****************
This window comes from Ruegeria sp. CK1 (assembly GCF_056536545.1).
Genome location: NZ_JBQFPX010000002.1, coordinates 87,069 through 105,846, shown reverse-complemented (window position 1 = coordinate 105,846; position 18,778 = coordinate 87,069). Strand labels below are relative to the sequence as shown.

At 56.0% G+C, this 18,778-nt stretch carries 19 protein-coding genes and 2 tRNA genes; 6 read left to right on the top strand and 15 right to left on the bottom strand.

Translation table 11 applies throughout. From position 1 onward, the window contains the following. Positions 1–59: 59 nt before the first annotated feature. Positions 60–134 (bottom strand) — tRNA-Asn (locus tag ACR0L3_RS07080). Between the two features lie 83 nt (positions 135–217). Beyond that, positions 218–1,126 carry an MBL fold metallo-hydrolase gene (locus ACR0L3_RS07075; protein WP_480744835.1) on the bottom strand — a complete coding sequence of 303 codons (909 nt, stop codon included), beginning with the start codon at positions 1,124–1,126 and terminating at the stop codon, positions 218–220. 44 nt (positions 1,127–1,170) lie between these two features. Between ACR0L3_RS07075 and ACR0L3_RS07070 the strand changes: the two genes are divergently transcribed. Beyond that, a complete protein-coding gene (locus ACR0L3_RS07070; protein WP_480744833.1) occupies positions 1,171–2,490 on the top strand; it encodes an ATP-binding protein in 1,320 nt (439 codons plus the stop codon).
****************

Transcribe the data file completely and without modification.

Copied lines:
This window comes from Ruegeria sp. CK1 (assembly GCF_056536545.1).
Genome location: NZ_JBQFPX010000002.1, coordinates 87,069 through 105,846, shown reverse-complemented (window position 1 = coordinate 105,846; position 18,778 = coordinate 87,069). Strand labels below are relative to the sequence as shown.

At 56.0% G+C, this 18,778-nt stretch carries 19 protein-coding genes and 2 tRNA genes; 6 read left to right on the top strand and 15 right to left on the bottom strand.

Translation table 11 applies throughout. From position 1 onward, the window contains the following. Positions 1–59: 59 nt before the first annotated feature. Positions 60–134 (bottom strand) — tRNA-Asn (locus tag ACR0L3_RS07080). Between the two features lie 83 nt (positions 135–217). Beyond that, positions 218–1,126 carry an MBL fold metallo-hydrolase gene (locus ACR0L3_RS07075; protein WP_480744835.1) on the bottom strand — a complete coding sequence of 303 codons (909 nt, stop codon included), beginning with the start codon at positions 1,124–1,126 and terminating at the stop codon, positions 218–220. 44 nt (positions 1,127–1,170) lie between these two features. Between ACR0L3_RS07075 and ACR0L3_RS07070 the strand changes: the two genes are divergently transcribed. Beyond that, a complete protein-coding gene (locus ACR0L3_RS07070; protein WP_480744833.1) occupies positions 1,171–2,490 on the top strand; it encodes an ATP-binding protein in 1,320 nt (439 codons plus the stop codon).